At the southern tip of Sumatra, Bukit Barisan Selatan National Park comprises one of the island’s last stands of lowland forests. For this reason the World Wildlife Fund has ranked it as one of the planet’s most biologically outstanding habitats and is working to conserve the park’s remaining Sumatran rhinos and tigers; it is also identified as the most important forest area for tiger conservation in the world. The park is also famous for many endemic bird species that prefer foothill climates, and several species of sea turtle that nest along the park’s coastal zone.
Home to the Sumatran rhinoceros, Sumatran elephant, and Sumatran tiger, Bukit Barisan Selatan National Park is one of the most important forest areas for tiger conservation in Southeast Asia. According to WWF Indonesia, this 356,800-hectare area, spread across Lampung and Bengkulu Provinces, perhaps has a half of the entire wild population of Sumatran rhinoceros and a quarter of the wild population of elephants. Since becoming a national park in 1982, the main goal has been to increase as well as stabilise the population of the endangered Sumatran rhinoceroses, Sumatran elephant, and Sumatran tiger.
Bukit Barisan Selatan area was declared as Wildlife Sanctuary in 1935, and become a National Park in 1982. Initially the size of the park was 356,800 hectares . But actual current park area calculated using GIS is approximately 324,000 Ha.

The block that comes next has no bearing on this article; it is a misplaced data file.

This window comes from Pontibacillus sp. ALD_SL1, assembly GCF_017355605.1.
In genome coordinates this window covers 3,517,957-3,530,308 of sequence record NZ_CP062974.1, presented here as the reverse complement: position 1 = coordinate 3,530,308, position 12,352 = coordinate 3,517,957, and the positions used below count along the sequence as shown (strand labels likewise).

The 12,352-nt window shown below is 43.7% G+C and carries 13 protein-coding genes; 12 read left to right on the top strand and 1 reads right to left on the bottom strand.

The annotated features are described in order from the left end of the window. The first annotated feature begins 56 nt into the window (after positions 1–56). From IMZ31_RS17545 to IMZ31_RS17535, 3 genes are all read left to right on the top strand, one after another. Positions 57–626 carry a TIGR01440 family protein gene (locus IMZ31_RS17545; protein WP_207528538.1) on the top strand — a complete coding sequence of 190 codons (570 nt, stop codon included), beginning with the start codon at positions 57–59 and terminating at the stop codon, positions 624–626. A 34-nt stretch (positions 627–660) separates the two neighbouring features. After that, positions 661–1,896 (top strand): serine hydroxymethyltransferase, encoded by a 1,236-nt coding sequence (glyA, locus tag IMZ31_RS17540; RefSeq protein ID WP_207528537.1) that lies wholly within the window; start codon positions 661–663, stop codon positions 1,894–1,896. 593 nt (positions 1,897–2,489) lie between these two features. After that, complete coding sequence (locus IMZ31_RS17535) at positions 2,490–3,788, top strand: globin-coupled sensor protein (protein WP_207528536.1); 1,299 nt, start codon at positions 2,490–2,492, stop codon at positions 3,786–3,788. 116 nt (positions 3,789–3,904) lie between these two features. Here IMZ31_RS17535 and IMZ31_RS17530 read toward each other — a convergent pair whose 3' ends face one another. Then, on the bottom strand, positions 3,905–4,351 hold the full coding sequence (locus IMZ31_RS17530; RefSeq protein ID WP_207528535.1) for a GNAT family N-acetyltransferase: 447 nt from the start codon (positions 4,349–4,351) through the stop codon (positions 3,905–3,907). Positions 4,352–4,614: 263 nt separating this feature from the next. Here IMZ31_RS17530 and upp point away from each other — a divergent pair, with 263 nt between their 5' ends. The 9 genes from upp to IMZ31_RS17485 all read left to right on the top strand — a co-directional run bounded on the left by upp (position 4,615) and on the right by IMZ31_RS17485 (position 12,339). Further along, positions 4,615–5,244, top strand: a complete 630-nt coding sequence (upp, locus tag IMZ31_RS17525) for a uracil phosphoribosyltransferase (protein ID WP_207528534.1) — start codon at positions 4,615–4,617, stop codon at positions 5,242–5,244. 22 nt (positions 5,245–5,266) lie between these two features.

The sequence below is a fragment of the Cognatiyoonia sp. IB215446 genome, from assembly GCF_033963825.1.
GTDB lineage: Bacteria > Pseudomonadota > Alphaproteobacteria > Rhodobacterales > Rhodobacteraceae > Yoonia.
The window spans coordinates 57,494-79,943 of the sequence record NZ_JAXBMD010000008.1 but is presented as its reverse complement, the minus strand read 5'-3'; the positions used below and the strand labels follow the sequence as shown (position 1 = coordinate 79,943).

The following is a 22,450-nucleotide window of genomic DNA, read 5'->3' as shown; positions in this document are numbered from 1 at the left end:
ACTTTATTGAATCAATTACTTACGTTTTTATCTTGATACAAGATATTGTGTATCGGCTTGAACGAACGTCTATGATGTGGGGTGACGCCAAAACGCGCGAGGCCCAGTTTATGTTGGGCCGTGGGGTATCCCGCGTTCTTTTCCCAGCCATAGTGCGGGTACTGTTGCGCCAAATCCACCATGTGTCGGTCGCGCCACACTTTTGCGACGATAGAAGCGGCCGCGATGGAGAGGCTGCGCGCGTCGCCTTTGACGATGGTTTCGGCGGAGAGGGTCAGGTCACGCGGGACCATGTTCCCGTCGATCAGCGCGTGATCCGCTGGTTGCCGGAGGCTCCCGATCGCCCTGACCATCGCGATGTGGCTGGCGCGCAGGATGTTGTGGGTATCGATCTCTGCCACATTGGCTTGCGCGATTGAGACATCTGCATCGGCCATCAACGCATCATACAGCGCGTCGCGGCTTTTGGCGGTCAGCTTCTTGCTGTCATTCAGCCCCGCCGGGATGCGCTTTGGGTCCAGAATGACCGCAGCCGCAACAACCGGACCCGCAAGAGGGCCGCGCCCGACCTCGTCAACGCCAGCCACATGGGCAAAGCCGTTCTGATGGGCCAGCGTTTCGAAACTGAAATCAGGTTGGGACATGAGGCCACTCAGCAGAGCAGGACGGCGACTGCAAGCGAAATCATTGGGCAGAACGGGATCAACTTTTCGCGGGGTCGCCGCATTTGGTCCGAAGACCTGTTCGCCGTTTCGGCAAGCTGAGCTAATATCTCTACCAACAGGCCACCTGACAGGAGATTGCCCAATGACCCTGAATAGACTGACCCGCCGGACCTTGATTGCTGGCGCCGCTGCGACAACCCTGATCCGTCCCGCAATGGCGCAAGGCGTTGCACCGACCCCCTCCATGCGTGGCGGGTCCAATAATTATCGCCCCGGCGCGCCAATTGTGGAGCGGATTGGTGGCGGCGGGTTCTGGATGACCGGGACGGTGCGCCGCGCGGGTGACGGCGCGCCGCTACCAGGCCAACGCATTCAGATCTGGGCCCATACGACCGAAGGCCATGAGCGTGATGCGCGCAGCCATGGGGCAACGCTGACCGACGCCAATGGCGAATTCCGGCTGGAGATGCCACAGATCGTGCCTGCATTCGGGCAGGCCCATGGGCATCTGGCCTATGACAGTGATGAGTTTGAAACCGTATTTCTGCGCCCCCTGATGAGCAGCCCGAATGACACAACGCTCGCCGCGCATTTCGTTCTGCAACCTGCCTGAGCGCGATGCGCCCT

BBSNP is located on the tip of the south-west region of Sumatra. Seventy percent of the park are (249,552 hectares) fall under the administration Lampung Barat District and Tanggamus District, both are part of Lampung Province. The rest of the park covers 74,822 hectares (23% of total park area) is in the Kaur District of the Bengkulu province.
Sumatera Selatan is also important for the park borders overlaps with province’s border.
BBSNP contains some of Sumatra’s last protected lowland forests. It is extremely rich in biodiversity and is home to three of the world’s most endangered species: the Sumatran elephant (fewer than 2000 survive today), the Sumatran rhino (total global population: 300 animals and declining rapidly), and the Sumatran tiger (total global population around 400 animals).
Tourist infrastructure in the park is very limited, bordering on nonexistent. An organised tour is your best bet; these can be arranged in Kota Agung or Krui.
There are numbers of endemic fauna that also inhabit the area are: honey bears (Helarctos malayanus malayanus), tapirs (Tapirus indicus), ungko (Hylobates agilis), siamang (H. syndactylus syndactylus), simpai (Presbytis melalophos fuscamurina), kancil (Tragulus javanicus kanchil), and the scaled sea turtles (Eretmochelys imbricata).
How to get there :
The main entry point to the Bukit Barisan Selatan National Park is from the town of Bandar Lampung, capital of Lampung Province. There are several airlines that serve flights from Jakarta to Radin Inten II Airport at Bandar Lampung, including Garuda Indonesia airways, Merpati and Sriwijaya Airways. From Bandar Lampung you can take a bus from the Rajabasa Terminal to Kota Agung, the trip takes approximately two to three hours.
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